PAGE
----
Try PointedQ Lite for FREE for 30 days at your next event!
Try PointedQ Lite for FREE for 30 days at your next event!
As I reflect from my participation at AIME (Asia-Pacific Incentives & Meetings Expo) recently, I asked myself this question - how can you make your next event truly experiential?
To arrive at an answer to this conundrum, I wanted to share some of the learnings we gained from the test events that we ran last year as we prepared to launch our first product, PointedQ, this month.
First, let’s set some context using the Bartle multi-player gamer profiling framework. We’ve found it very useful for categorizing event audiences’ participation and engagement preferences, which in turn provides useful insight into the design of awesome events.
Bartle Player Type: Achievers are players who prefer to gain “points,” levels, equipment and other concrete measurements of succeeding in a game. They will go to great lengths to achieve rewards that confer them little or no gameplay benefit simply for the prestige of having it.
Audience Engagement Equivalent: A reward system that offers audience members points, badges, leaderboard, levels etc..
Bartle Player Type: Explorers dig around, are players who prefer discovering areas, creating maps and learning about hidden places. They often feel restricted when a game expects them to move on within a certain time, as that does not allow them to look around at their own pace.
Audience Engagement Equivalent: Scavenger hunt-styled games that involve audience members in the discovery of new products and hidden experience zones.
Bartle Player Type: Socialisers choose to play games for the social aspect, rather than the actual game itself. They gain the most enjoyment from a game by interacting with other players, and on some occasions, computer-controlled characters with personality. The game is merely a tool they use to meet others in-game or outside of it.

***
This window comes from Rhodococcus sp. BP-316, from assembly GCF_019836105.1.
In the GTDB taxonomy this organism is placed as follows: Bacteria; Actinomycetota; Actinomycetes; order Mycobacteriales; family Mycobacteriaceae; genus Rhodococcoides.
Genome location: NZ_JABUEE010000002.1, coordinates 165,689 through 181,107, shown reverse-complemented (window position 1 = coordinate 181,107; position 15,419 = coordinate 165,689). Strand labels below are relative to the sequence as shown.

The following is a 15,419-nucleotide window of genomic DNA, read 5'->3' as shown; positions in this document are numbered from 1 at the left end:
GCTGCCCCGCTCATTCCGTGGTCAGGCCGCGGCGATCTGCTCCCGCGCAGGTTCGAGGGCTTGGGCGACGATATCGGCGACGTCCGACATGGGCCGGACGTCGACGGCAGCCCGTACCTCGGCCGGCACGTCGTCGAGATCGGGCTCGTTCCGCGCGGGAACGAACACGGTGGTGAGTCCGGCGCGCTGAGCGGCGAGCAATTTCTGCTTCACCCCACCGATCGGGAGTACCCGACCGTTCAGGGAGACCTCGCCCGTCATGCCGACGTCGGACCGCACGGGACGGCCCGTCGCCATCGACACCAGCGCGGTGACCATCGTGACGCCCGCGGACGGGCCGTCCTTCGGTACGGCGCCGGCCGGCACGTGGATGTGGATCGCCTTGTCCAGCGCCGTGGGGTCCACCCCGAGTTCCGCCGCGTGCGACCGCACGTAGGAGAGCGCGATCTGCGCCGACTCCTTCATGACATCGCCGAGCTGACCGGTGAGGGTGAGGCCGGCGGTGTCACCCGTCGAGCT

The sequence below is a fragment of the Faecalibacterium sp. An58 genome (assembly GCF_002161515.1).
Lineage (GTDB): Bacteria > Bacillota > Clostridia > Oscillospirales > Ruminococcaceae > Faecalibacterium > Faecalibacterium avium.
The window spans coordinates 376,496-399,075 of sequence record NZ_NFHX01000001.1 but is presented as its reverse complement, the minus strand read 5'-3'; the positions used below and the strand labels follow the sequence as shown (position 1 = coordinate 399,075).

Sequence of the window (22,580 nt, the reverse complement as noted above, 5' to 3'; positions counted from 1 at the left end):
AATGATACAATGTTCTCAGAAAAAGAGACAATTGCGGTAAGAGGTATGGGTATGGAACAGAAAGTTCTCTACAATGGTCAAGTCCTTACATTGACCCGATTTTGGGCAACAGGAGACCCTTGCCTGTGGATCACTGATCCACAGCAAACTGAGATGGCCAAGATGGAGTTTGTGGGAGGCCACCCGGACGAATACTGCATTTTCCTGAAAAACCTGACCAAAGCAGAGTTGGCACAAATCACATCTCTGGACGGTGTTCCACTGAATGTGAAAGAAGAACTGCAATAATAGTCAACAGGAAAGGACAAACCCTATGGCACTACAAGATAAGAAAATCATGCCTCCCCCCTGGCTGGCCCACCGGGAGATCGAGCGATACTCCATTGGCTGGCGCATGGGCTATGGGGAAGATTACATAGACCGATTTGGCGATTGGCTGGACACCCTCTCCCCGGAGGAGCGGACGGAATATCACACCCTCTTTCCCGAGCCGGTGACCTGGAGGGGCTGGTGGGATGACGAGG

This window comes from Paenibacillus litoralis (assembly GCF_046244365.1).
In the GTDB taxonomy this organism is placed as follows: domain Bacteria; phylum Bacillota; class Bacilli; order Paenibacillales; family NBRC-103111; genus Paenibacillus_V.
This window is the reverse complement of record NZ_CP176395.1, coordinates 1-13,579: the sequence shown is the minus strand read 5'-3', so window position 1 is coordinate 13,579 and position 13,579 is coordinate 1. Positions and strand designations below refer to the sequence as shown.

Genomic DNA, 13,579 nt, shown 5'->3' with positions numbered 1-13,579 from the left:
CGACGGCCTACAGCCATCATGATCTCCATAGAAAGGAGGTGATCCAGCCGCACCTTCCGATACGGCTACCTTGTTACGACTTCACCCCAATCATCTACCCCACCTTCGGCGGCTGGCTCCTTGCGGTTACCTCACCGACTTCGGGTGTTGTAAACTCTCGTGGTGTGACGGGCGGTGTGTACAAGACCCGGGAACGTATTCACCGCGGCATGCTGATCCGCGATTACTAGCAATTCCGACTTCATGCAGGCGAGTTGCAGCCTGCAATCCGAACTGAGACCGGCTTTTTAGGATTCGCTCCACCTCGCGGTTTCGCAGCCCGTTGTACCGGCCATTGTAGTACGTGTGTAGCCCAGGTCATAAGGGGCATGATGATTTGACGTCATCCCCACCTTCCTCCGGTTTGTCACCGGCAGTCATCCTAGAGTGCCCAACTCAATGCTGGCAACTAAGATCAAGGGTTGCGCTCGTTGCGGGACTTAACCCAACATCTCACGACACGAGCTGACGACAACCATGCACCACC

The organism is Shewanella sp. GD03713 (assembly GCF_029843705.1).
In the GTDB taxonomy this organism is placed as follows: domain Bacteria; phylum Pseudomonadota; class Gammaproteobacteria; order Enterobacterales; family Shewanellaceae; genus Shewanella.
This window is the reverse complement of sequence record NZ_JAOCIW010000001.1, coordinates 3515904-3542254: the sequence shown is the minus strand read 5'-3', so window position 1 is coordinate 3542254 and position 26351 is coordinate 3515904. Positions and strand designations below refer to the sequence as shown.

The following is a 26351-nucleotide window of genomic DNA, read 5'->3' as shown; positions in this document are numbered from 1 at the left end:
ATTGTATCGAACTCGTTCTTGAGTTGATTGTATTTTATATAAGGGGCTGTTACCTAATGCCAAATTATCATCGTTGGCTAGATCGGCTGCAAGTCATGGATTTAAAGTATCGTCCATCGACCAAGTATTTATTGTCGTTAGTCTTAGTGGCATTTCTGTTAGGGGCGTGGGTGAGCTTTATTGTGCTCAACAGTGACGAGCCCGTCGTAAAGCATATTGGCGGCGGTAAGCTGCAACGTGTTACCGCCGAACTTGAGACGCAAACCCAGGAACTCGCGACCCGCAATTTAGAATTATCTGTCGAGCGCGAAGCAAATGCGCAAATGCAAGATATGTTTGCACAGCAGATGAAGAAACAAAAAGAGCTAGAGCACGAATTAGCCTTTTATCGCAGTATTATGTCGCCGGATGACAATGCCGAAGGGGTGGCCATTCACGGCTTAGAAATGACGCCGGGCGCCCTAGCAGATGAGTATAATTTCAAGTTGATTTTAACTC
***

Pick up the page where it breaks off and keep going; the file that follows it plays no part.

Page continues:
Audience Engagement Equivalent:Opportunities that allow audience members to help or otherwise engage with other participants (e.g. answering technical questions, or connecting people). Acknowledge them for their socializing impact, and offer them a role to play in your multi-day event, or post-event or your next event. Reward them for their socializing impact.
Bartle Player Type: Killers love to sow destruction, and prefer games that are high in carnage, action, and destructible environments. Many of these gamers also enjoy the opportunity to depart from the norm of being “the good guy” who comes to save the day. Instead, they will play on the side of evil or conquest. On the flip side, Killers also represent the archetype which is most interested in affecting their environment, so sandbox games in which they can take a direct hand in building (ordestroying) a virtual society will appeal to them as well.